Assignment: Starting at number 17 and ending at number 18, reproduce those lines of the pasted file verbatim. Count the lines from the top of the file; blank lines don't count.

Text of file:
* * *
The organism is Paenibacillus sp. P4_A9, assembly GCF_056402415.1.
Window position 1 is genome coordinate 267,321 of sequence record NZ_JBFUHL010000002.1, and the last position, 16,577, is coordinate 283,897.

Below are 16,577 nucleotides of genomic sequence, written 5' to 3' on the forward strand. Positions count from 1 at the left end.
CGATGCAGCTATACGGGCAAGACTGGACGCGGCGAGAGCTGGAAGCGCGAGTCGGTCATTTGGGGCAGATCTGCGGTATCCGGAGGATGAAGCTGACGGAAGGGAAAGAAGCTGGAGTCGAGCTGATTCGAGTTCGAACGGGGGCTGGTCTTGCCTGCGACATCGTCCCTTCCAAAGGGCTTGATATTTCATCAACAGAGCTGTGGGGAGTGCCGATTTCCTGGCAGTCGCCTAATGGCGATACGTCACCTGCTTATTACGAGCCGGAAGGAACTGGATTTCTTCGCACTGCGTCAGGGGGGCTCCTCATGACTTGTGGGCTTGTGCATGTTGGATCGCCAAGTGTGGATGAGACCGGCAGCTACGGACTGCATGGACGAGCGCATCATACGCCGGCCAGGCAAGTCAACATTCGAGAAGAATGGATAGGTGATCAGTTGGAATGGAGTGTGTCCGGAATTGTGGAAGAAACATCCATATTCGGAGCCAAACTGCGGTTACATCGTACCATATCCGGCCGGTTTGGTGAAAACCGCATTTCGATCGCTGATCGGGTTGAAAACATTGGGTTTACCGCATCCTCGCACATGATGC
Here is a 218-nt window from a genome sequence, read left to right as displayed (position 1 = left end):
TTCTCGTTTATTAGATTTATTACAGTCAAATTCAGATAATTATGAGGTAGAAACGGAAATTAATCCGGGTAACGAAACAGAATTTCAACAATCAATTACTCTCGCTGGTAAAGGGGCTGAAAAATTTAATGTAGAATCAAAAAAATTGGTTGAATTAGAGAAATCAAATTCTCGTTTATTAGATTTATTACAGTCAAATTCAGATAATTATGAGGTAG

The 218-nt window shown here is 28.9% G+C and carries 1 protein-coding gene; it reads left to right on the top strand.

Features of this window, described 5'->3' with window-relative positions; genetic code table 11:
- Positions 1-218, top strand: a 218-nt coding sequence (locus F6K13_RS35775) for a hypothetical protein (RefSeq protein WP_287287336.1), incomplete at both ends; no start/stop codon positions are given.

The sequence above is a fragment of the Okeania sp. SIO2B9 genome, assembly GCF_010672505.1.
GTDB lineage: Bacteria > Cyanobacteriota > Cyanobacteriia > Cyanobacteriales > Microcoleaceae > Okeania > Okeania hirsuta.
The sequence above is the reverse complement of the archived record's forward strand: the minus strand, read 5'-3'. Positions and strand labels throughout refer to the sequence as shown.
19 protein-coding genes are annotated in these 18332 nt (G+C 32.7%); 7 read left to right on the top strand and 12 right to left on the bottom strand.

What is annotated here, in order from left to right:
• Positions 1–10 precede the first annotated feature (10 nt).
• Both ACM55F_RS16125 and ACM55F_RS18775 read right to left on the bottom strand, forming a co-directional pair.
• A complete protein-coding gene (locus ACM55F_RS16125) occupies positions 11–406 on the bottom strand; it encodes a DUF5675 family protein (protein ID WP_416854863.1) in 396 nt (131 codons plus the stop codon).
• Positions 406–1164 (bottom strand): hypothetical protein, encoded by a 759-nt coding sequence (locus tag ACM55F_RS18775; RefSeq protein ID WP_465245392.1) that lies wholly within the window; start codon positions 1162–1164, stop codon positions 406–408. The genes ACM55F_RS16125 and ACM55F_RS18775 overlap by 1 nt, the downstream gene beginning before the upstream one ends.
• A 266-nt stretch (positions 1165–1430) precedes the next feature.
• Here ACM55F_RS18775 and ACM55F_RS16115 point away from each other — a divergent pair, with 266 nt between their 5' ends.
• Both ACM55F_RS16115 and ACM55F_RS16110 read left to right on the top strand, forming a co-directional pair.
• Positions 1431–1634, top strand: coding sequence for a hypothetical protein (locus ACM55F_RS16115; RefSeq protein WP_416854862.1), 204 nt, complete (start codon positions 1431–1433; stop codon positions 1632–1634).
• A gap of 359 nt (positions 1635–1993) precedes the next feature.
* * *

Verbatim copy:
• A complete protein-coding gene (locus ACM55F_RS16125) occupies positions 11–406 on the bottom strand; it encodes a DUF5675 family protein (protein ID WP_416854863.1) in 396 nt (131 codons plus the stop codon).
• Positions 406–1164 (bottom strand): hypothetical protein, encoded by a 759-nt coding sequence (locus tag ACM55F_RS18775; RefSeq protein ID WP_465245392.1) that lies wholly within the window; start codon positions 1162–1164, stop codon positions 406–408. The genes ACM55F_RS16125 and ACM55F_RS18775 overlap by 1 nt, the downstream gene beginning before the upstream one ends.